The Firebirds have not lost a home game so far this season and have only dropped four of a possible 12 quarters on their home court.

The Lightning’s draw is a lot tougher as their next five games see them jetting to Perth, Adelaide and Melbourne every other week.

The silver lining for the Lightning is that that they are playing the three teams which sit below them on the ladder in the coming weeks. But these teams, like the Lightning, have been showing some improvement recently, so the games could still be hotly contested.

If Lightning hope to make their move into the top four, they will need to play consistent, error-free netball, and show some the same courage they have played with over these past two rounds.

 

 

What they said

Gabi Simpson, Queensland Firebirds captain

There was a lot of momentum swings in this game …
“There really was. We always knew it was going to come down to that in this game. Lightning had a ripper last week which ended in a draw and it’s becoming common in Suncorp Super Netball.

What we did well in this first two quarters was, in those last few minutes we put our foot down and made sure that we pushed and finished off the quarters. But we lapsed in the third quarter.

The intensity was high. This Sunshine Coast crowd was loud and very energetic which is amazing to play in front of. There was a lot of pride on the line.”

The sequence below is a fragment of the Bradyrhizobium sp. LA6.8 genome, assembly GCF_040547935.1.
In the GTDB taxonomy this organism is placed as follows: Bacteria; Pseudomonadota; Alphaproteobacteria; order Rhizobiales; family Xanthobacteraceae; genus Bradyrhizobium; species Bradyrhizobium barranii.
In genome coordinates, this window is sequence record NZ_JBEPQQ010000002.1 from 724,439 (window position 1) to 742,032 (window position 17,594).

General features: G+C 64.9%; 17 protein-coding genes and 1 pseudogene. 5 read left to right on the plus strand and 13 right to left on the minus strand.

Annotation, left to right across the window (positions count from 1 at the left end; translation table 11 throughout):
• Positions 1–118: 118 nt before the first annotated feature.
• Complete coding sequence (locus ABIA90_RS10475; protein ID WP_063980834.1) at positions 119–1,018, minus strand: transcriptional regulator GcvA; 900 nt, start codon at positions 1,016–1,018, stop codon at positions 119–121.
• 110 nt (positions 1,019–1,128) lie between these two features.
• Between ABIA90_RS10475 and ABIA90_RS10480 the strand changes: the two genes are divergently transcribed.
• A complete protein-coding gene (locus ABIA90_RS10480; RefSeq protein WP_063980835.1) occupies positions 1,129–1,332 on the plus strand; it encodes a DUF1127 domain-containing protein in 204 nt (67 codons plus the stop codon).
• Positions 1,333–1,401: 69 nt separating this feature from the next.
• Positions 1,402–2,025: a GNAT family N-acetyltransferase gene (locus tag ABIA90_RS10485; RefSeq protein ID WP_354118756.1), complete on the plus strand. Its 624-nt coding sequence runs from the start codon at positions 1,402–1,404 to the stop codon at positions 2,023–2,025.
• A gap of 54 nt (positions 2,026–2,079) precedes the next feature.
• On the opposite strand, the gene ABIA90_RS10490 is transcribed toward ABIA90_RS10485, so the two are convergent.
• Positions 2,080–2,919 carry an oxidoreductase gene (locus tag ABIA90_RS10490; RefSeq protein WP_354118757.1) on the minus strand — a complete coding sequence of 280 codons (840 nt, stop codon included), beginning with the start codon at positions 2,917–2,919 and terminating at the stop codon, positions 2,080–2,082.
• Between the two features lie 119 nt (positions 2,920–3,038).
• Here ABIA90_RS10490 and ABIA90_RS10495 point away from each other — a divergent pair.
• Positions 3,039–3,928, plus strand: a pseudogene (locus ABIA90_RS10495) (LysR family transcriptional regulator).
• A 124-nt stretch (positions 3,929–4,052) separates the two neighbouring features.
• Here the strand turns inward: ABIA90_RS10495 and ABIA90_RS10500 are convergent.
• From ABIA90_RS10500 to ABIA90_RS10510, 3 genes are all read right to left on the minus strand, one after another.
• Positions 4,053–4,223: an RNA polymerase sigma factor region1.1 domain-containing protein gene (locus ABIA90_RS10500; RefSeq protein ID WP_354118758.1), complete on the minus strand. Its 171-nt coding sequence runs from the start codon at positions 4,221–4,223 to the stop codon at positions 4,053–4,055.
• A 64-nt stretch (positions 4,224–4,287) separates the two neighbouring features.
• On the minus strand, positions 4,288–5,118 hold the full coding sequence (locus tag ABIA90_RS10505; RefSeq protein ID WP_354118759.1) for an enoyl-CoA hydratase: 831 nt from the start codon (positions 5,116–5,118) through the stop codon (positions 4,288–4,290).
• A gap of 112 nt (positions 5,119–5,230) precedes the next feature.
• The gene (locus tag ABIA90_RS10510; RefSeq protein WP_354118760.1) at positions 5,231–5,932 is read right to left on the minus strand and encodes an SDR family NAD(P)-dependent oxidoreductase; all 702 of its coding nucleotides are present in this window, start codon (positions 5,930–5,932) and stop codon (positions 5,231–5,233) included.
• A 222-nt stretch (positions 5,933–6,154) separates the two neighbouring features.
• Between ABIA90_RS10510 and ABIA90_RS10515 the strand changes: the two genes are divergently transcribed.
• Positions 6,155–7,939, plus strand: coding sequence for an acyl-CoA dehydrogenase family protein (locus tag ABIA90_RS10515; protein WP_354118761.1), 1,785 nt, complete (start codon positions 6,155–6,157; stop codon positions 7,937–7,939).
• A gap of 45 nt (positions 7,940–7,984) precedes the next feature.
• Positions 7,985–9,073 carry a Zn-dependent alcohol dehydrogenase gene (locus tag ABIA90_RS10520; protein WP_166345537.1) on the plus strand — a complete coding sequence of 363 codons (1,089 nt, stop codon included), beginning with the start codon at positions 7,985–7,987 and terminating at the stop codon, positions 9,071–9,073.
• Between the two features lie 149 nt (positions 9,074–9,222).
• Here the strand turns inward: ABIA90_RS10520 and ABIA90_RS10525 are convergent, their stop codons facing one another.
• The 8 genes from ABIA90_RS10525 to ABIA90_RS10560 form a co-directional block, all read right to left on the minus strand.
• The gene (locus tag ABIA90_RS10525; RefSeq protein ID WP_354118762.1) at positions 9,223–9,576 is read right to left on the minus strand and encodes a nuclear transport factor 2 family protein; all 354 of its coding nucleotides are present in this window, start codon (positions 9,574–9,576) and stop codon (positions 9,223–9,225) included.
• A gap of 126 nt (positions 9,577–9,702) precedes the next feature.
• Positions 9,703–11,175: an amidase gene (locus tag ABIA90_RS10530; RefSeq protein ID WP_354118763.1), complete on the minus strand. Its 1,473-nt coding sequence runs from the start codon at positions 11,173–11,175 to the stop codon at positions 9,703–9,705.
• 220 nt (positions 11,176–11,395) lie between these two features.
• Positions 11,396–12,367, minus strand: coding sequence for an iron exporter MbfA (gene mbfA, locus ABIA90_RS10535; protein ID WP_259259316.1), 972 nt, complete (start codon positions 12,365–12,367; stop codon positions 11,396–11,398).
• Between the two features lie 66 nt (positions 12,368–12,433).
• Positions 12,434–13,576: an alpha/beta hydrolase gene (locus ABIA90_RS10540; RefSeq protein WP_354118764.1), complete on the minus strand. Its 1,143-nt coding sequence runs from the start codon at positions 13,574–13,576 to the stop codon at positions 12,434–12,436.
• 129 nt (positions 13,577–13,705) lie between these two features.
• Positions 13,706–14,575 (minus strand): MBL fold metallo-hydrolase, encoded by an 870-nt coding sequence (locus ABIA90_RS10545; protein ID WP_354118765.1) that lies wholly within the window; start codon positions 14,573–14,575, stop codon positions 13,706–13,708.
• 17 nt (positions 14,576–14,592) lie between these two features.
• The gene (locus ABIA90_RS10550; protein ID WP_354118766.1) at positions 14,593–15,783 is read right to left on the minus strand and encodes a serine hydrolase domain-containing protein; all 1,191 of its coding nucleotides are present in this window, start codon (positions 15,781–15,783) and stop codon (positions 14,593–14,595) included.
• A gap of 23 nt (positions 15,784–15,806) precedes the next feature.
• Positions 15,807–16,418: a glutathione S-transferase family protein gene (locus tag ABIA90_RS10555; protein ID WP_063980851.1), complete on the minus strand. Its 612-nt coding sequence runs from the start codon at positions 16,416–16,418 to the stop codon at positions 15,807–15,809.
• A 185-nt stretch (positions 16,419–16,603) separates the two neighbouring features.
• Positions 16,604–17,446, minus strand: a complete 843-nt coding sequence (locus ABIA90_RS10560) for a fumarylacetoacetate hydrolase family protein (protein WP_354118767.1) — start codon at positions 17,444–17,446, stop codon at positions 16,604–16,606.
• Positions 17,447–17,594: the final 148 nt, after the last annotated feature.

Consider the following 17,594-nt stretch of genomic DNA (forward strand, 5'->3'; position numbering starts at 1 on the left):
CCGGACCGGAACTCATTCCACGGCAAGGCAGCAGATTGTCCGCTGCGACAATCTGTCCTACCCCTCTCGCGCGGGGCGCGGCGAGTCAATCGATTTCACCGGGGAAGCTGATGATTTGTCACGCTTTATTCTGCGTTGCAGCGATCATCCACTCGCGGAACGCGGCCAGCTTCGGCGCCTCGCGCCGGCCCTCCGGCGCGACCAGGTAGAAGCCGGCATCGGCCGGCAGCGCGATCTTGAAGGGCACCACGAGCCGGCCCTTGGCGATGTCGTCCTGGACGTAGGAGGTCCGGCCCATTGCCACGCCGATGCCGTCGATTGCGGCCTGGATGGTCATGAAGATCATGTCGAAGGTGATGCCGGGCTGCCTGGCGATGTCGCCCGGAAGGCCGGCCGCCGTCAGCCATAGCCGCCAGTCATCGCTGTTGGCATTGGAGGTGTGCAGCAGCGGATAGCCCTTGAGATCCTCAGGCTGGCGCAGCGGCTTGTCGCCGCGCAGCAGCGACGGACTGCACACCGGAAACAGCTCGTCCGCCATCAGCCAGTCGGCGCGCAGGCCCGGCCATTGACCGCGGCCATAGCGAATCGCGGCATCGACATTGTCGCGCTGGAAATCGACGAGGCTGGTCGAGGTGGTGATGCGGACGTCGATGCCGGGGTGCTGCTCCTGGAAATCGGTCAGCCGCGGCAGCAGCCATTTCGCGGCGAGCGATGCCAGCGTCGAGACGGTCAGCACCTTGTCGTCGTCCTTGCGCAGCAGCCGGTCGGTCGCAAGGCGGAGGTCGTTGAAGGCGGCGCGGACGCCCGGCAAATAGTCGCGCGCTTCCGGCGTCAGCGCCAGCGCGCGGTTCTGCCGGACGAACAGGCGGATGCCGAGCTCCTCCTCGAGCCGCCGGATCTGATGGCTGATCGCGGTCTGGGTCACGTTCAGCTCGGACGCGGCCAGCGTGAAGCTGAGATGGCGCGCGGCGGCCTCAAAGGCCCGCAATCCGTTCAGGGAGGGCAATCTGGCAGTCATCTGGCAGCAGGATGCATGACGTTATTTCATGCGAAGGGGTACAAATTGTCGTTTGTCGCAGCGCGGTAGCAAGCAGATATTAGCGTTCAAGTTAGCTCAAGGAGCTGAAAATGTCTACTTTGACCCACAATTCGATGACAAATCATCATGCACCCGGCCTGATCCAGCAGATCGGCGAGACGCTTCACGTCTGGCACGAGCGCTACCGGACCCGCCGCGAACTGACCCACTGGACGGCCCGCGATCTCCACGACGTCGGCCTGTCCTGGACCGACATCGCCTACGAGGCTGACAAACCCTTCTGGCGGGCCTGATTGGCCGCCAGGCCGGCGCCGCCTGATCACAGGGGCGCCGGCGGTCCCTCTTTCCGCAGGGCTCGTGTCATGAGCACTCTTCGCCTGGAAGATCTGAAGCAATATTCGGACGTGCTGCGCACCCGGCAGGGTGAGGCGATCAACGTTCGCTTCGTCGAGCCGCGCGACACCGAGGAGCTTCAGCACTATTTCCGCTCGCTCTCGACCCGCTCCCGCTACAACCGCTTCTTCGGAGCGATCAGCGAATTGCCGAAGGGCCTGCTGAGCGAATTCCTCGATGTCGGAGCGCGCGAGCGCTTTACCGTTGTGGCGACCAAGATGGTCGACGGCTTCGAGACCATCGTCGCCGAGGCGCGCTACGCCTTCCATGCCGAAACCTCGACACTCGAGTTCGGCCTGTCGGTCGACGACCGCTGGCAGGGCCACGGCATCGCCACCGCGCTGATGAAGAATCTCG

What brought about that lapse?
“I think we just did a couple of small things. We held the ball or threw the ball away, which is a really bad mistake to make in Lightning territory and allowed them to steal momentum.”

What do you take out of this game, heading into the Vixens match next week?
“I think it’s the ends of our quarters that can give us some confidence. I think as a team, in those clutch moments, we were able to step up and take those first two quarters and those bonus points. And then to bring that last quarter back to a draw. I think that is the biggest thing we can take out of it.”

 

Steph Wood, Sunshine Coast Lightning

The Firebirds looked in control in the first half, what changed for the Lightning at half time?
“I think one of the things we really tried over the past few weeks is we probably tried to open the game up a little bit too early. I think we were guilty of that again today. We threw a few balls away that probably weren’t there. So at halftime we talked about making sure we maintained possession, especially when they have Romelda and Gretel down there. They don’t give up too much ball. So that was a big focus of ours in the second half.”

You really held your nerve in those couple of intense minutes
“Yeah we have been working on that in training. Noels (coach Noeline Taurua) has set up some game situations for us to work on at training. I think that really helped us today.”

It was an intense match, everything a derby should be
“Absolutely. The Firebirds will give it to you for 60 minutes. That’s why I love this game. They didn’t give an inch and they threw everything at us.”

How important was the win for the Lightning’s season?
“It is massive for us. Pretty much every game for us for the rest of the season is a must win. So, to get that is going to give us a little bit of confidence. I think we have definitely improved on the mistakes that we have made in previous rounds so, it was very important for us to get that win.”

What else did you like about the game, was there one thing in particular?
“I think in attack, we found out connections really well in the sense that we weren’t all on top of each other as we have been in previous games. I think that set us up for the win.”

 

 

Report: Katrina Nissen
Photos: Marcela Massey